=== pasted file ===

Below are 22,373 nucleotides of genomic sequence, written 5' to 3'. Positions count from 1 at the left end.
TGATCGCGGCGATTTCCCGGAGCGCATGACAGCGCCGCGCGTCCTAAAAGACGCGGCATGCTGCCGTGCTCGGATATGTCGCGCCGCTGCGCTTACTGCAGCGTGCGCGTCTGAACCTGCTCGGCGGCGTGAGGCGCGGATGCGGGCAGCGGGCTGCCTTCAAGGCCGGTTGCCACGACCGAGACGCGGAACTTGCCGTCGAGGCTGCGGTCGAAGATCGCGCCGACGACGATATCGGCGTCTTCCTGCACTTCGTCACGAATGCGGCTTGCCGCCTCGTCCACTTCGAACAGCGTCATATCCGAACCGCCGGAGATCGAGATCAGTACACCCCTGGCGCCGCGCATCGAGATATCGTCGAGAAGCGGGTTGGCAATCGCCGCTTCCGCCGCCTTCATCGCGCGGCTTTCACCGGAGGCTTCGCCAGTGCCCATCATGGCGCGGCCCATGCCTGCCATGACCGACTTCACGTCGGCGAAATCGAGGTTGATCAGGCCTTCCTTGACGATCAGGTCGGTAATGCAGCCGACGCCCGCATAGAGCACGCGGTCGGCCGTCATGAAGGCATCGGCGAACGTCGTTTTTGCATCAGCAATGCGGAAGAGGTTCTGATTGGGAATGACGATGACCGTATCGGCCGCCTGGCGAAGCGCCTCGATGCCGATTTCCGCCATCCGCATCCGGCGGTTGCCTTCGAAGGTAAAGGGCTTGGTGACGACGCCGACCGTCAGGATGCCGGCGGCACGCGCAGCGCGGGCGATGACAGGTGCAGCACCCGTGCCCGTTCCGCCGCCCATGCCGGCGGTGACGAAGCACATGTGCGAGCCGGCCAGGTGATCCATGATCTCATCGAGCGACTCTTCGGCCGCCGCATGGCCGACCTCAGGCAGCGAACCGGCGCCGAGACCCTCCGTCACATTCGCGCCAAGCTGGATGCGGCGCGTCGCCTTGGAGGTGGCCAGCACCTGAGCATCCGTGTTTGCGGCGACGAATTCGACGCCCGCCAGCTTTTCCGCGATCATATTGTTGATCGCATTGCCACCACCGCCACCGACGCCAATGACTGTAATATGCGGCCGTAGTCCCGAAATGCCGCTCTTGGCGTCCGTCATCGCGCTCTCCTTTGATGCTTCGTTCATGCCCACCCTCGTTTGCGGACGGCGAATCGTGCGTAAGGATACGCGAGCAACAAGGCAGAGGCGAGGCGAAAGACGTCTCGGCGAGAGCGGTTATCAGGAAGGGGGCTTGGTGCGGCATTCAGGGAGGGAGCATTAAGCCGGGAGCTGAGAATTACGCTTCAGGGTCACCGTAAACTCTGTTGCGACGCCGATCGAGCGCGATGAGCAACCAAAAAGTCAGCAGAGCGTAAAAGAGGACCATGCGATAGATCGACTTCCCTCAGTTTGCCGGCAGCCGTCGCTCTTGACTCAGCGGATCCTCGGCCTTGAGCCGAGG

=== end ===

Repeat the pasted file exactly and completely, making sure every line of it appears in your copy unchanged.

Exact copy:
Below are 22,373 nucleotides of genomic sequence, written 5' to 3'. Positions count from 1 at the left end.
TGATCGCGGCGATTTCCCGGAGCGCATGACAGCGCCGCGCGTCCTAAAAGACGCGGCATGCTGCCGTGCTCGGATATGTCGCGCCGCTGCGCTTACTGCAGCGTGCGCGTCTGAACCTGCTCGGCGGCGTGAGGCGCGGATGCGGGCAGCGGGCTGCCTTCAAGGCCGGTTGCCACGACCGAGACGCGGAACTTGCCGTCGAGGCTGCGGTCGAAGATCGCGCCGACGACGATATCGGCGTCTTCCTGCACTTCGTCACGAATGCGGCTTGCCGCCTCGTCCACTTCGAACAGCGTCATATCCGAACCGCCGGAGATCGAGATCAGTACACCCCTGGCGCCGCGCATCGAGATATCGTCGAGAAGCGGGTTGGCAATCGCCGCTTCCGCCGCCTTCATCGCGCGGCTTTCACCGGAGGCTTCGCCAGTGCCCATCATGGCGCGGCCCATGCCTGCCATGACCGACTTCACGTCGGCGAAATCGAGGTTGATCAGGCCTTCCTTGACGATCAGGTCGGTAATGCAGCCGACGCCCGCATAGAGCACGCGGTCGGCCGTCATGAAGGCATCGGCGAACGTCGTTTTTGCATCAGCAATGCGGAAGAGGTTCTGATTGGGAATGACGATGACCGTATCGGCCGCCTGGCGAAGCGCCTCGATGCCGATTTCCGCCATCCGCATCCGGCGGTTGCCTTCGAAGGTAAAGGGCTTGGTGACGACGCCGACCGTCAGGATGCCGGCGGCACGCGCAGCGCGGGCGATGACAGGTGCAGCACCCGTGCCCGTTCCGCCGCCCATGCCGGCGGTGACGAAGCACATGTGCGAGCCGGCCAGGTGATCCATGATCTCATCGAGCGACTCTTCGGCCGCCGCATGGCCGACCTCAGGCAGCGAACCGGCGCCGAGACCCTCCGTCACATTCGCGCCAAGCTGGATGCGGCGCGTCGCCTTGGAGGTGGCCAGCACCTGAGCATCCGTGTTTGCGGCGACGAATTCGACGCCCGCCAGCTTTTCCGCGATCATATTGTTGATCGCATTGCCACCACCGCCACCGACGCCAATGACTGTAATATGCGGCCGTAGTCCCGAAATGCCGCTCTTGGCGTCCGTCATCGCGCTCTCCTTTGATGCTTCGTTCATGCCCACCCTCGTTTGCGGACGGCGAATCGTGCGTAAGGATACGCGAGCAACAAGGCAGAGGCGAGGCGAAAGACGTCTCGGCGAGAGCGGTTATCAGGAAGGGGGCTTGGTGCGGCATTCAGGGAGGGAGCATTAAGCCGGGAGCTGAGAATTACGCTTCAGGGTCACCGTAAACTCTGTTGCGACGCCGATCGAGCGCGATGAGCAACCAAAAAGTCAGCAGAGCGTAAAAGAGGACCATGCGATAGATCGACTTCCCTCAGTTTGCCGGCAGCCGTCGCTCTTGACTCAGCGGATCCTCGGCCTTGAGCCGAGG